If one other driver is responsible for your car or truck accident, you'll probably be able to hire a personal injury attorney on a "contingency fee" basis. Discover when it's worth the cost.
If you've experienced a car accident, and it's pretty clear that one other driver was responsible, you will be buying a plaintiff's car accident lawyer (one who represents the person filing a personal injury lawsuit, when a case causes it to be to court). But just how much are you going to need to pay?
Most car accident attorneys charge for their services in a reasonably unique way—in place of the hourly fee that numerous firms charge in other types of cases. The normal car accident lawyer will charge a "contingency fee" to battle an injury case. A contingency fee implies that the firm won't receive money any attorney's fees unless you recover money into your case. The lawyer or law firm will get paid a percentage of money received from any car insurance settlement or jury verdict (if the case goes all the best way to trial).
In this short article, we'll take a closer look at how contingency fees work and that which you can get if you decide to hire a lawyer to take care of your car or truck accident case.
The Contingency Percentage
The percentage a personal injury lawyer can receive in a contingency fee agreement varies, but typically ranges from 25 to 40 percent, and 33 percent (or one-third) is pretty standard. So, if you have a 33% contingency fee arrangement and you recover $90,000 in your car or truck accident case, your attorney will receive around $30,000.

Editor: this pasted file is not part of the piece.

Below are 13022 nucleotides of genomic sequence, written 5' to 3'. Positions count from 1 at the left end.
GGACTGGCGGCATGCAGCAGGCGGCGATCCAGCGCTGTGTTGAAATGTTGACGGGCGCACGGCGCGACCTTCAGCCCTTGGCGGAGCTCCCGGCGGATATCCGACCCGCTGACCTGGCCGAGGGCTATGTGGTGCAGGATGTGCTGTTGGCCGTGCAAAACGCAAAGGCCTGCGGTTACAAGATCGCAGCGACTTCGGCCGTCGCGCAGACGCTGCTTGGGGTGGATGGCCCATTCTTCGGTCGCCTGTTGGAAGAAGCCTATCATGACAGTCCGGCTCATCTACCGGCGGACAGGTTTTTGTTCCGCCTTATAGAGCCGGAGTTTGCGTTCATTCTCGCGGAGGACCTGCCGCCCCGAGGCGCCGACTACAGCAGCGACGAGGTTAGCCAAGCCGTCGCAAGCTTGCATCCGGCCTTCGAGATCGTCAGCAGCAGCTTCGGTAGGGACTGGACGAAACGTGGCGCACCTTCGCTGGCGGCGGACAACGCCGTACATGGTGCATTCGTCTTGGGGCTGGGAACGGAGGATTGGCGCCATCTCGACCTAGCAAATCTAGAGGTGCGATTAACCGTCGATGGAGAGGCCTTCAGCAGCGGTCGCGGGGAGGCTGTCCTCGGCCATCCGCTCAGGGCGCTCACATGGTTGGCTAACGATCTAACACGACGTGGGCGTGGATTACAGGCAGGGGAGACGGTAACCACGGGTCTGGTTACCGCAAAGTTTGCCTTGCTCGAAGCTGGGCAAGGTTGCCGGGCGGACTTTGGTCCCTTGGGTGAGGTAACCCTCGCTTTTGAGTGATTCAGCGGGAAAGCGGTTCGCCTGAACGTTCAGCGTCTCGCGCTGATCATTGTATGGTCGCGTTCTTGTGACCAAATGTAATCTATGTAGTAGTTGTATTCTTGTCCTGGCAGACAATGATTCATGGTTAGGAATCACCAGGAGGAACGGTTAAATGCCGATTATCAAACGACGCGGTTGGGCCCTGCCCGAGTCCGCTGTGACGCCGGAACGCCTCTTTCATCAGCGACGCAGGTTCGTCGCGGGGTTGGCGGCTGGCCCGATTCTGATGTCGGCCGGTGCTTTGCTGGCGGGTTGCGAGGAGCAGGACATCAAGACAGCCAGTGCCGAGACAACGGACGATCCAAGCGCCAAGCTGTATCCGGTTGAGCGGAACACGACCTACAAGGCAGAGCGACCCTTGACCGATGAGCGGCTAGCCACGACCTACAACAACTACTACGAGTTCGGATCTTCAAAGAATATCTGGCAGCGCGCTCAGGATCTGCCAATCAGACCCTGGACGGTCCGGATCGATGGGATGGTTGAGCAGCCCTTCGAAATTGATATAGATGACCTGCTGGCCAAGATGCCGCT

A contingency fee percentage can vary depending on whether a personal injury lawsuit must be filed against one other driver (the defendant). If the case settles before it would go to court, the percentage might be on the reduced side.
However, if settlement occurs after suit is filed and following the defendant has served a proper answer to your complaint—or if the case proceeds to trial and a jury verdict is reached, the attorney's share may increase to 40 percent.
As an example, suppose your lawyer sent a demand letter to one other driver's insurance company in your case, and you quickly reached a settlement for $90,000. In this situation, the attorney would again receive $30,000 (33%). However, guess that the case instead ended in a jury verdict of $90,000 and your agreement (and/or the law in your state) allows the attorney to receive 40% of a recovery following the complaint is answered. In this situation, the attorney can recover $36,000.
It is obviously crucial that you speak together with your attorney concerning the contingency fee and to carefully review your contract for legal services. If you may not understand the fee arrangement as stated in the contract, ask your attorney to describe it to you.
Also, the same as everything in a contract, the fee is negotiable. If yours is just a "cut and dry" case—fault for the car accident and your damages are clear, the defendant has plenty of car insurance, and there's ample evidence backing up your claims—you can certainly negotiate a lowered contingency percentage. You never need to stop a next of one's compensation simply because you will need the leverage of experiencing a lawyer on your own side.
Fees and Expenses